It is estimated that yield losses due to pests, weeds, and disease account for roughly 30-35% of major crops cultivated globally.  This is quite significant and consequently needs to be curtailed to minimize risk and prevent major losses. Integrated pest management (IPM) shows satisfactory results in most farming operations. IPM may coincide with the traditional techniques of small-scale or subsistence farmers in developing countries. 
This paves way for the targeted use of homemade botanical pesticides as an alternative to expensive and often harmful conventional pesticides. Many states have allowed natural pesticides like essential oils from cinnamon or clove or garlic. These essential oils can be extracted using methods like distillation or supercritical carbon dioxide (sCO2) extraction. Of course, the average person doesn’t have sCO2 equipment in their house to make these materials for their home-grow, so other techniques using household equipment are needed.
Some products may use simple water extraction. Ethanol could work as well for isolation of essential oils (predominantly terpenes). You could grind the spices/botanicals using a spice grinder, macerate, and soak in ethanol. Weighing the dry feed and raffinate can shed light on mass yields if you want to get nerdy. You can try ethanol and water mixes too and compare notes on yields. Once you stop the extraction, you could gently heat to evaporate off the ethanol or evaporate in air. Test on a small patch to ensure you don’t do damage to your crops!
Safety and Effectiveness of Botanical Pesticides
A group of researchers recently investigated the safety and efficacy of several widely used natural insecticides in reducing the risk and harm caused by arthropod pest population on food and cash crops.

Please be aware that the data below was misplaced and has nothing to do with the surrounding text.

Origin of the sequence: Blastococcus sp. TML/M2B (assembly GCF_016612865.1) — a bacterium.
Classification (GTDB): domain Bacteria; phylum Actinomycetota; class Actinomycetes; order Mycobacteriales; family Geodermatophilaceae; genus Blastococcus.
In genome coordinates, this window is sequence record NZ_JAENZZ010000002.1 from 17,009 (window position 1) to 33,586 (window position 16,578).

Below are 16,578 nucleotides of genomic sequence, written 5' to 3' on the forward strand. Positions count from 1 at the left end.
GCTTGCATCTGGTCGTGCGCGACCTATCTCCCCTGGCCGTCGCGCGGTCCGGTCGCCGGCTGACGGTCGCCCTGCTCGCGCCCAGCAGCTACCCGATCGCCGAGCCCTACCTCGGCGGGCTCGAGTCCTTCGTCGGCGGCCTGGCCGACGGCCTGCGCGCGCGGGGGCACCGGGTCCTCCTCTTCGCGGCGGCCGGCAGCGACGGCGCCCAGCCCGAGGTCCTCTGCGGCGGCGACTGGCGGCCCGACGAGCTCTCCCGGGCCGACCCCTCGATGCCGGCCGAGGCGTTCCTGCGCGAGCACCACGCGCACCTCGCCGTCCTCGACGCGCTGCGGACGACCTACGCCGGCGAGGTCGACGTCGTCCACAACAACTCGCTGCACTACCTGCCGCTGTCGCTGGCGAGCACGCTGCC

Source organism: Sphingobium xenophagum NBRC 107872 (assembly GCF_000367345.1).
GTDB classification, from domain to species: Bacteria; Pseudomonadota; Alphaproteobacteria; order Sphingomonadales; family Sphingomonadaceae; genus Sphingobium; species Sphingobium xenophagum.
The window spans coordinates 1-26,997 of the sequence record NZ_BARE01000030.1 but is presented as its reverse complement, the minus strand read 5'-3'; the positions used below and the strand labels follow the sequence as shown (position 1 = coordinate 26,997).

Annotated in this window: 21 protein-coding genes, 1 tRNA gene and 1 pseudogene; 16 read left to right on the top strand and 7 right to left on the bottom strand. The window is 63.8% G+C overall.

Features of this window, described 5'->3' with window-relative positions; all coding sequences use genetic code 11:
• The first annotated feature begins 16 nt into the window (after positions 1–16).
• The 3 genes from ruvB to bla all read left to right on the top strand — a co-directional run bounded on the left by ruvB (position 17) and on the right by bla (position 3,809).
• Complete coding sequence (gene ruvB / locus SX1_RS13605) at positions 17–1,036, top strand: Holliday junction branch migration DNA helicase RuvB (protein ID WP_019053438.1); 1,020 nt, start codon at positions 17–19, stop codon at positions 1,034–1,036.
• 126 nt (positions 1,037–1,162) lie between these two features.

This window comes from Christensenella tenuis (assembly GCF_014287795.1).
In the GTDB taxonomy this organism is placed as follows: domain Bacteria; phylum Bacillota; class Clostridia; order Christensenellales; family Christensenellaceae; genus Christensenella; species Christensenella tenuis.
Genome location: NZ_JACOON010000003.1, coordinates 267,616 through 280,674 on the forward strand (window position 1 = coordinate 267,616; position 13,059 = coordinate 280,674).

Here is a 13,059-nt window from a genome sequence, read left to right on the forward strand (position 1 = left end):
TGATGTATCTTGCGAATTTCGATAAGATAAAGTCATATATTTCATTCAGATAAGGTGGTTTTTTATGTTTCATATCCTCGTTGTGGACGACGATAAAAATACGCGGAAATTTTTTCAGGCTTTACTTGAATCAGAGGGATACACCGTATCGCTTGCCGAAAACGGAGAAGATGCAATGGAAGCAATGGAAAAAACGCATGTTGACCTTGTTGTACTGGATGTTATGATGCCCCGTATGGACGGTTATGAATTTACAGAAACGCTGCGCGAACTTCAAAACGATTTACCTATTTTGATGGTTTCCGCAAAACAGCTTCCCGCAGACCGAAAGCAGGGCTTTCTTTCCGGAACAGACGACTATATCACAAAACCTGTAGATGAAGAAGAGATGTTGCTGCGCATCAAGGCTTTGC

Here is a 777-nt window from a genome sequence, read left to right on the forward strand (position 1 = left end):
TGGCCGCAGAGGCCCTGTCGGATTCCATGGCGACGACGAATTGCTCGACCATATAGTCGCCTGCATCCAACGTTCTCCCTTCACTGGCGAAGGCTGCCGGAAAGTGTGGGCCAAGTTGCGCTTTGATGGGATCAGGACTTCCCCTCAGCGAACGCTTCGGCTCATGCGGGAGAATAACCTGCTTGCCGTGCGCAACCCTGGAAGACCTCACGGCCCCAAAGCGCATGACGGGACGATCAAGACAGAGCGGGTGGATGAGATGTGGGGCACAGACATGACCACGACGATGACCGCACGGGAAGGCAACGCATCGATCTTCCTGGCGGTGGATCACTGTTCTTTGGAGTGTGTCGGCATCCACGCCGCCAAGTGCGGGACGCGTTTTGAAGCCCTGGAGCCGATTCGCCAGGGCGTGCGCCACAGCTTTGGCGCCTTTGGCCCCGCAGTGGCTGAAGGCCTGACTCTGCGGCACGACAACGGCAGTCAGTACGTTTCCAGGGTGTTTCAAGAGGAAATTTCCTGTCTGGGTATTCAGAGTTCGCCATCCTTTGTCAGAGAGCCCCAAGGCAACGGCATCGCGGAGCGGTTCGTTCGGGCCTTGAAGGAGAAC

The researchers reviewed literature on homemade insecticides (limited to simple methods, e.g., “grinding, pounding, aqueous extraction”) using the following botanicals recommended by 20 different countries:
- Garlic (Allium sativum)
- Neem (Azadirachta indica)
- Chili pepper (Capsicum spp.)
- Siam weed (Chromolaenaodorata)
- Mother of cocoa (Gliricidia sepium)
- Chinaberry (Melia azedarach)
- Moringa (Moringa oleifera)
- Tobacco (Nicotianatabacum)
- Clove basil (Ocimum gratissimum)
- Tephrosia (Tephrosia vogelii)
- Tree marigold (Tithonia diversifolia)
- Bitter leaf (Vernonia amygdalina)
Across reviewed studies, all investigated botanical applications possessed active ingredients that showed insecticidal benefits.
The researchers concluded that the above-mentioned botanicals could be used as insecticides with some level of success. The evidence varied based on the concentration of active ingredients in the samples and the preparation process. However, the botanicals were often less effective than common synthetic insecticides.
Where Mode of Action Comes In
Mode of action is the mechanism through which a compound exerts its effects. In this case, it refers to the biological process that is interrupted by the botanical.  Understanding the mode of action helps to determine the effectiveness and suitability of the botanical in pest control.
A different study concluded that many homemade botanicals act as deterrents rather than actual insecticidal agents. 
More evidence is needed to support the efficacy of homemade insecticides vis-à-vis the potential health and environmental risks. Meanwhile, homemade insecticides could be an “acceptable alternative to commercial pesticides, particularly where availability of and access to synthetic pesticides are limited,” the researchers reasoned. 
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- Abate T, van Huis A, Ampofo JK. Pest management strategies in traditional agriculture: an African perspective. Annu Rev Entomol. 2000;45:631–659. Journal Impact Factor: 13.796; Times Cited: 260
- Dougoud J, et al. Efficacy of homemade botanical insecticides based on traditional knowledge. A review. Agronomy for Sustainable Development. 2019;39(37). Journal Impact Factor: 4.531; Times Cited: 16
- El-Wakeil N. Botanical pesticides and their mode of action. Gesunde Pflanzen. 2013;65(4):125-149. Journal Impact Factor: 0.738; Times Cited: 136